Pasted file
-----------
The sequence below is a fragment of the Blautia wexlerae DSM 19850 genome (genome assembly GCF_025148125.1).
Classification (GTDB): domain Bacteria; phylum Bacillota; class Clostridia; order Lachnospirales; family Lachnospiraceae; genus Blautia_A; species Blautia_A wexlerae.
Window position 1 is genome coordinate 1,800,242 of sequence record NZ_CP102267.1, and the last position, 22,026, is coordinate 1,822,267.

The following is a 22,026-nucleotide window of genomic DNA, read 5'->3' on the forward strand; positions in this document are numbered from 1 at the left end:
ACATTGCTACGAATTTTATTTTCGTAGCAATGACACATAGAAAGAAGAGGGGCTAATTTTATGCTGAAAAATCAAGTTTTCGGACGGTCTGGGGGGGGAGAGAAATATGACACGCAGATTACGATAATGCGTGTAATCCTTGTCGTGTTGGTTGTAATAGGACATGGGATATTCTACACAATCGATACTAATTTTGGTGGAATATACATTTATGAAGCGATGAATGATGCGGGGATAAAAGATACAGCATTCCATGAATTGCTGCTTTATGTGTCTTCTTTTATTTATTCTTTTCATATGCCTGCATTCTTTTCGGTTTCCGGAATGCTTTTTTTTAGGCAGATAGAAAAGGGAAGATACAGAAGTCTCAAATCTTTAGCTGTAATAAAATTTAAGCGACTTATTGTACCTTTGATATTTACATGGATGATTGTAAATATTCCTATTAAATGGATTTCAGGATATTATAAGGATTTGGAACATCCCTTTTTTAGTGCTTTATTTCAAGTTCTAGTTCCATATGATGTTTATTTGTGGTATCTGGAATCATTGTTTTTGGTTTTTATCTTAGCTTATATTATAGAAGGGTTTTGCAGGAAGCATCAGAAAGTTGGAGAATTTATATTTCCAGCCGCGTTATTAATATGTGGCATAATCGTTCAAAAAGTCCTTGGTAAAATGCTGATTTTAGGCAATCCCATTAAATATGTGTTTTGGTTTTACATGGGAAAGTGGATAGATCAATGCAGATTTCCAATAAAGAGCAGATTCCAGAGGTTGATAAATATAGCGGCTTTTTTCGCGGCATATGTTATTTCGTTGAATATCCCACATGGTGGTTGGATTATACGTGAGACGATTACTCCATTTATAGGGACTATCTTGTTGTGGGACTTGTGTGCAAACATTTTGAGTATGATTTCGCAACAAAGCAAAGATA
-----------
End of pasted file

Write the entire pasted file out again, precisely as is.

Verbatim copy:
The sequence below is a fragment of the Blautia wexlerae DSM 19850 genome (genome assembly GCF_025148125.1).
Classification (GTDB): domain Bacteria; phylum Bacillota; class Clostridia; order Lachnospirales; family Lachnospiraceae; genus Blautia_A; species Blautia_A wexlerae.
Window position 1 is genome coordinate 1,800,242 of sequence record NZ_CP102267.1, and the last position, 22,026, is coordinate 1,822,267.

The following is a 22,026-nucleotide window of genomic DNA, read 5'->3' on the forward strand; positions in this document are numbered from 1 at the left end:
ACATTGCTACGAATTTTATTTTCGTAGCAATGACACATAGAAAGAAGAGGGGCTAATTTTATGCTGAAAAATCAAGTTTTCGGACGGTCTGGGGGGGGAGAGAAATATGACACGCAGATTACGATAATGCGTGTAATCCTTGTCGTGTTGGTTGTAATAGGACATGGGATATTCTACACAATCGATACTAATTTTGGTGGAATATACATTTATGAAGCGATGAATGATGCGGGGATAAAAGATACAGCATTCCATGAATTGCTGCTTTATGTGTCTTCTTTTATTTATTCTTTTCATATGCCTGCATTCTTTTCGGTTTCCGGAATGCTTTTTTTTAGGCAGATAGAAAAGGGAAGATACAGAAGTCTCAAATCTTTAGCTGTAATAAAATTTAAGCGACTTATTGTACCTTTGATATTTACATGGATGATTGTAAATATTCCTATTAAATGGATTTCAGGATATTATAAGGATTTGGAACATCCCTTTTTTAGTGCTTTATTTCAAGTTCTAGTTCCATATGATGTTTATTTGTGGTATCTGGAATCATTGTTTTTGGTTTTTATCTTAGCTTATATTATAGAAGGGTTTTGCAGGAAGCATCAGAAAGTTGGAGAATTTATATTTCCAGCCGCGTTATTAATATGTGGCATAATCGTTCAAAAAGTCCTTGGTAAAATGCTGATTTTAGGCAATCCCATTAAATATGTGTTTTGGTTTTACATGGGAAAGTGGATAGATCAATGCAGATTTCCAATAAAGAGCAGATTCCAGAGGTTGATAAATATAGCGGCTTTTTTCGCGGCATATGTTATTTCGTTGAATATCCCACATGGTGGTTGGATTATACGTGAGACGATTACTCCATTTATAGGGACTATCTTGTTGTGGGACTTGTGTGCAAACATTTTGAGTATGATTTCGCAACAAAGCAAAGATA